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I feel like I'm going to kill someone, I hear these voices and I can't live normally

T E_90

T E_90

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I understand what you mean, even if maybe my case is different, I always have murderous thoughts since I can remember, but I also have aspd as well as bipolar 2.
Lately I've had a moment when (almost impulsively), I put my arm from behind around a friend's neck as a joke, but after starting that, it was extremely hard for me to stop and control myself, it might sound bad, but I could and would have liked to continue.
But I know it's wrong, and I can control myself and nobody suspected otherwise.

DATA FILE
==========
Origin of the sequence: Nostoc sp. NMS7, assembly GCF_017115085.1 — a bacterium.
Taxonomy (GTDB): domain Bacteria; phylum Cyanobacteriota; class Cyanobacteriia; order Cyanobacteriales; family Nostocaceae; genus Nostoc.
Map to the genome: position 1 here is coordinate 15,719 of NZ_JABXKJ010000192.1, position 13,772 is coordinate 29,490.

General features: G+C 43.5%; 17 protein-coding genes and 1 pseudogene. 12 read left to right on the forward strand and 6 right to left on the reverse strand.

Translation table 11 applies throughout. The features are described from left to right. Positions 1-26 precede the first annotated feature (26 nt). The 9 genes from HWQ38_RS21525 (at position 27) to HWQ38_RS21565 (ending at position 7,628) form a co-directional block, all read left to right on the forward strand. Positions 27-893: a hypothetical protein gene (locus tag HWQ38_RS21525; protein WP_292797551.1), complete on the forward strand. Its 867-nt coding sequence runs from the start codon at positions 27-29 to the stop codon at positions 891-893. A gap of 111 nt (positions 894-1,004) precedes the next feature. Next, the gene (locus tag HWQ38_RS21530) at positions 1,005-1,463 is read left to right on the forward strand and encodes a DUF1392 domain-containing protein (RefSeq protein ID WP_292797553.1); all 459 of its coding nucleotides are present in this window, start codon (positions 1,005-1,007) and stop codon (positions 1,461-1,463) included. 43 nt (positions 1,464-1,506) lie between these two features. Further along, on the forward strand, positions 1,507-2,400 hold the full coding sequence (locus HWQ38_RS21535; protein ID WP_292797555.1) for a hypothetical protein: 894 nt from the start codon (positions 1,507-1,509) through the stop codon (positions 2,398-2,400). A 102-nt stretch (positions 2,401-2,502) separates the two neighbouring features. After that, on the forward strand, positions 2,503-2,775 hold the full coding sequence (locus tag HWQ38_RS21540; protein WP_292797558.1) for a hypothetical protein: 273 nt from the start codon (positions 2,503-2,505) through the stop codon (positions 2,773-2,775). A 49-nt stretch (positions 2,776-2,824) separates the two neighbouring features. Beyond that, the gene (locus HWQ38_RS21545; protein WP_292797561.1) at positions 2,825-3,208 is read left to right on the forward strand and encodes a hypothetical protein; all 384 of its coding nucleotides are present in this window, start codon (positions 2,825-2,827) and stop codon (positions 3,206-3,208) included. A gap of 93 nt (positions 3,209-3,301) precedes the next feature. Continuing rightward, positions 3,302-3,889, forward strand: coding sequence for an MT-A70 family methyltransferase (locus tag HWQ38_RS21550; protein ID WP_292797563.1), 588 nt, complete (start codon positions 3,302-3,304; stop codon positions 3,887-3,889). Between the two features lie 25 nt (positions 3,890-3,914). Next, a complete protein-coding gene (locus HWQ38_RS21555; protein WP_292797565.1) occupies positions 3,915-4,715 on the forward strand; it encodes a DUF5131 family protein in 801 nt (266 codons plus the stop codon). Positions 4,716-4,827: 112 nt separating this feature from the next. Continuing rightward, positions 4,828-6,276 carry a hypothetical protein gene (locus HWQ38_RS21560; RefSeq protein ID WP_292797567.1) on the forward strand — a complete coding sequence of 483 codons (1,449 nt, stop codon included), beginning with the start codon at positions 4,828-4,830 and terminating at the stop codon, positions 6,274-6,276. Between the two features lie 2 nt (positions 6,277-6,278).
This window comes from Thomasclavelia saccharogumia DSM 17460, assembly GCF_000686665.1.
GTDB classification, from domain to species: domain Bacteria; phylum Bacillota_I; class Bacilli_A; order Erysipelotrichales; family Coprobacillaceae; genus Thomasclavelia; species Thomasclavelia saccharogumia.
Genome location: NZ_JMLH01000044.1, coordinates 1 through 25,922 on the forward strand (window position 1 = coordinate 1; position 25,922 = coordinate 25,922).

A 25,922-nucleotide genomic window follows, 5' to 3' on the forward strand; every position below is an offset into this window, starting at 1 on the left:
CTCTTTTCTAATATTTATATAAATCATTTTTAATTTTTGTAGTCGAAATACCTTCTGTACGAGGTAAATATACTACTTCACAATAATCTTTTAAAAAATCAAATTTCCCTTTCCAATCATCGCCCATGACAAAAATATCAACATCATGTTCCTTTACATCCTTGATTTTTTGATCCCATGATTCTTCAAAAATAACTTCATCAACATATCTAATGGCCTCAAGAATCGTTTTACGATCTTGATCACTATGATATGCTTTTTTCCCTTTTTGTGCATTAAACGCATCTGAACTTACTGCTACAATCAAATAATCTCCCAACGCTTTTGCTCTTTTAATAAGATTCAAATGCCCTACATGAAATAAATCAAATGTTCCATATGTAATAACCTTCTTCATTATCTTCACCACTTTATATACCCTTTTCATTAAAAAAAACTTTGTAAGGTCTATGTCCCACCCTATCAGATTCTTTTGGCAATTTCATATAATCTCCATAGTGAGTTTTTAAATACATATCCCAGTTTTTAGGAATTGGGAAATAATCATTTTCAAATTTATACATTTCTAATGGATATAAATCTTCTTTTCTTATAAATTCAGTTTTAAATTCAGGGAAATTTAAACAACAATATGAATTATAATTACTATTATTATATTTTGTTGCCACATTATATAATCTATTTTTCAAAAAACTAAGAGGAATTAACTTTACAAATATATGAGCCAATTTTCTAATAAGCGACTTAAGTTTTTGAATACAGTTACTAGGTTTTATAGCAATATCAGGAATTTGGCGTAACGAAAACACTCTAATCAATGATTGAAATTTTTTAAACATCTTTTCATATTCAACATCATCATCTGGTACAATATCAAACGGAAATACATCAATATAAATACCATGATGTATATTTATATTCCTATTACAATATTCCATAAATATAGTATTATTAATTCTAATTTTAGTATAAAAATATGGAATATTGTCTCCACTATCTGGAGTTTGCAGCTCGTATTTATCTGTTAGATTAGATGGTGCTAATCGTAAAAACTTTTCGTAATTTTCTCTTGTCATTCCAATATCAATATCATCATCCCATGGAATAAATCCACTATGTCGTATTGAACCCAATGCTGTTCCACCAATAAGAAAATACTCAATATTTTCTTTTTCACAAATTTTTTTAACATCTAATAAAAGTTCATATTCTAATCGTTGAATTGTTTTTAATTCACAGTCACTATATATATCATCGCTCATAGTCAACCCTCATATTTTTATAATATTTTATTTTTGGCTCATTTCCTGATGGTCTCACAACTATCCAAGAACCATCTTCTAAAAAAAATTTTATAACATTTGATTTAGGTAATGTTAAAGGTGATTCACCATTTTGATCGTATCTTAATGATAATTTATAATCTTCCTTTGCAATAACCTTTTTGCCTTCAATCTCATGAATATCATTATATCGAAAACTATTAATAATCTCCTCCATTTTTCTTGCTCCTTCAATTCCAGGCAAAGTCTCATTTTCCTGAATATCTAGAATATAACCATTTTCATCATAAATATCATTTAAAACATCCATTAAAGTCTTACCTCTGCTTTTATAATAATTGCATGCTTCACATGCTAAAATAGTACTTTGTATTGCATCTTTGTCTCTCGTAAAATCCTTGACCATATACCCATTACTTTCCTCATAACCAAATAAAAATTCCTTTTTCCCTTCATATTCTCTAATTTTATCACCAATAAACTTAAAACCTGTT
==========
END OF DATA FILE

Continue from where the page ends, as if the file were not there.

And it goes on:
In my case, however, it doesn't depend on any psychosis, and I don't take any meds either,
since the psychiatrist says that in my case they would be useless, since it's not led by being bipolar, but by the way I am, for other reasons, and I just need to adapt my life around it, trying to control it.
I have mood swings of course, of euphoria and apathy, but overall, I'm not complaining.
In your case I would say that perhaps the meds could help you to live a normal life, I'm not an expert, but if you feel that this has so much weight and you are afraid of doing harm, I think that it's the best choice.
 
G

Ginger Kitten

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Don't get high! The THC in marijuhana causes psychosis in those who have a tendency towards it (and from your name, Schizopatheist, and what you say above, it sounds as if you suffer from psychosis). I've just copied this from the NHS website (National Health Service in the UK):